I’m a huge fan of a good afternoon tea, be it during those days when I have people over, or going out with a couple friends for a catch-up. There’s something special about it that I can’t really place my finger on, but I think it might evoke memories of our time in Surrey. Luckily, since moving back to Malta I found terrific places for tea alone or with friends. When I want to stay at home but still want to feel as if I’m in a quaint little tea house, in for example, places like Rye (in East Sussex), all I do is bake a couple of cakes and whip up some sandwiches, et voilà, I am there.
So let me set one thing straight: I’m definitely not on some kind of health kick, as in eating clean and all that hoo-ha. However lately I’m on this…how shall I put it?…try-many-new-things…thingamabob. I’m sorry, but my vocab skills are out the door today. Please bear with me just a tad longer. This little gem of a recipe is worth the wait.
There is more in you of good than you know, child of the kindly West. Some courage and some wisdom, blended in measure. If more of us valued food and cheer and song above hoarded gold, it would be a merrier world. But sad or merry, I must leave it now. Farewell!
Thorin Oakenshield (from J.R.R. Tolkien’s The Hobbit)
I know that these past few days have been all about Writing 101 and today is no different, but I wanted to combine three things at once. I know you won’t mind, mainly because there’s a recipe at the end. You have all been so good. Even though many of you come here for the food and photos, you have been so positive and supportive of my other non-foodie ones. I’m thankful. Truly. On to the quote.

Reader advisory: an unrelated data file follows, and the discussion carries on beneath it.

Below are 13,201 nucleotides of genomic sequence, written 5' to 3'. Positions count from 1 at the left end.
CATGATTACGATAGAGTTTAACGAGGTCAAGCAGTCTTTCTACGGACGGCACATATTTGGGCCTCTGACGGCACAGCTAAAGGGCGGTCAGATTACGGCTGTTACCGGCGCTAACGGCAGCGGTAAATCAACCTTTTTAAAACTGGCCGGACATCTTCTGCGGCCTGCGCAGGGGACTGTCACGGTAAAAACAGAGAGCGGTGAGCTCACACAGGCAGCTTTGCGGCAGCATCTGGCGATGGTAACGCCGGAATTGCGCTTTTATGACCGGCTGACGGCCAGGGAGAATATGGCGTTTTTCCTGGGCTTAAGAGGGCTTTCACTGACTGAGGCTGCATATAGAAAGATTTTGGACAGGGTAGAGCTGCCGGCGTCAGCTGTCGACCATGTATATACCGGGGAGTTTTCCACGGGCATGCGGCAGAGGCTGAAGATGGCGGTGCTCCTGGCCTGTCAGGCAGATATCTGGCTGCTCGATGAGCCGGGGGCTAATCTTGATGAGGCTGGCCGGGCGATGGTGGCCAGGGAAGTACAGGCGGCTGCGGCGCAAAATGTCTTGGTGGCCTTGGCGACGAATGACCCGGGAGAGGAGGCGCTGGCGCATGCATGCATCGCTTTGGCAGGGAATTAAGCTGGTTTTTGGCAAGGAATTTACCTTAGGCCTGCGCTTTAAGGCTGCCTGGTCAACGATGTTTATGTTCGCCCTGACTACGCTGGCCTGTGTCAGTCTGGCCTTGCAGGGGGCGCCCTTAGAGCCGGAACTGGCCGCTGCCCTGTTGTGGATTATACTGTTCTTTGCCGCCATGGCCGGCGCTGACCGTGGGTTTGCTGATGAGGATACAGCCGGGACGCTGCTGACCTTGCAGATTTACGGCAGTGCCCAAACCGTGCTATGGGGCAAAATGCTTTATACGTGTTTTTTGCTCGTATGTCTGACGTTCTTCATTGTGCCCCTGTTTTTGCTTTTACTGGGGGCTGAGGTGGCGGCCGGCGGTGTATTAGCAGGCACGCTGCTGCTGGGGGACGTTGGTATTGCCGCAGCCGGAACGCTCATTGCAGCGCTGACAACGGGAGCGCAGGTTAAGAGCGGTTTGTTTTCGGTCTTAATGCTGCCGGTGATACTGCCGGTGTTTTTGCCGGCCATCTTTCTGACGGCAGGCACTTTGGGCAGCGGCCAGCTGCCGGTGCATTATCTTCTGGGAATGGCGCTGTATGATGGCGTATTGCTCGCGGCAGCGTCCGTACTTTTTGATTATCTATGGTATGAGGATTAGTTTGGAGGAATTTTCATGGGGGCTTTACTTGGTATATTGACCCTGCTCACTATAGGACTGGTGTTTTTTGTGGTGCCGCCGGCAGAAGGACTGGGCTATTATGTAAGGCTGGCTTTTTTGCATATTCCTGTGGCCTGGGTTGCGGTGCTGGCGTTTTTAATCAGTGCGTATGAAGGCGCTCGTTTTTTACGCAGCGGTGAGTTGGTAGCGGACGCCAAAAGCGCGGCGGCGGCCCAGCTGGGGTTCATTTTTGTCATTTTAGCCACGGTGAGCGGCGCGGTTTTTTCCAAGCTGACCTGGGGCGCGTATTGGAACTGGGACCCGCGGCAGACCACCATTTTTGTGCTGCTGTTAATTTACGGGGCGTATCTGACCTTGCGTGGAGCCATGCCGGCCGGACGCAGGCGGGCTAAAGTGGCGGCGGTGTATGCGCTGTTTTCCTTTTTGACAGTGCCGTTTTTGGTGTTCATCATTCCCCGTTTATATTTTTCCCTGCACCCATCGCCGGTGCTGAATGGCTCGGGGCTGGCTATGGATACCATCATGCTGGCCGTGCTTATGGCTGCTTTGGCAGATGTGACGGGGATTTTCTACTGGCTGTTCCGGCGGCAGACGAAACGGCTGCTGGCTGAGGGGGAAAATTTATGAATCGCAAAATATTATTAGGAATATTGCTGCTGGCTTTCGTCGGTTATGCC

It’s a public holiday here in Malta and I just had a day and a half. This week we are having some work done at the house and we needed to get ourselves prepared. Things needed to be stored and placed out of the way – I’m dreading the dirt and dust that will undoubtedly be going around in the air during the next few days but I keep telling myself that it will pass. In the meantime I am bracing myself. Now on to the more enjoyable stuff…
I know that you will forgive me for revisiting some recipes with you this evening. The photos you are seeing in this post were taken during a get together in the form of an afternoon tea at our place a few months ago – on the 29th June to be exact (another public holiday coincidentally. I’m not doing this on purpose. Promise.) J’s uncle, aunt and cousins came over for a visit from the land of Oz for a few months and instead of worrying about preparing dinner, the idea of tea and coffee plus a few goodies seemed appealing. I never had people over for afternoon tea, so this was a first.
Writing about some of my favourite cake recipes at the end of every April has become a sort of tradition here on C&T. It’s my birthday later on in the week so it’s kind of themed, at least for me! It started a few month after the birth of this blog, when people started asking me about the cake or cakes (because yes, there were times when I made more than one) I usually make for the day. I try to vary as much as possible, but I can happily say that more often than not there’s always a copious amount of chocolate involved.
A very good friend of mine always asks me for more muffin recipes. I get this. Unlike cakes, my personal preference if I were to choose (I don’t think so), muffins are charming little things. Even though I may have a muffin with my coffee when out running errands, I prefer homemade ones. Somehow shop-bought ones seem too big, too out there if you know what I mean.
Sometime ago I was invited to a YSL event at a local store. In one corner the ladies prepared a spread of pretty little cupcakes, which seem to be all the rage nowadays. To me they looked more inviting than all the expensive stuff in the shop. They were good, a bit on the small side, but good nonetheless. One would argue that you cannot look sophisticated while devouring a large chunk of cake! I went home and I wanted to bake something in between.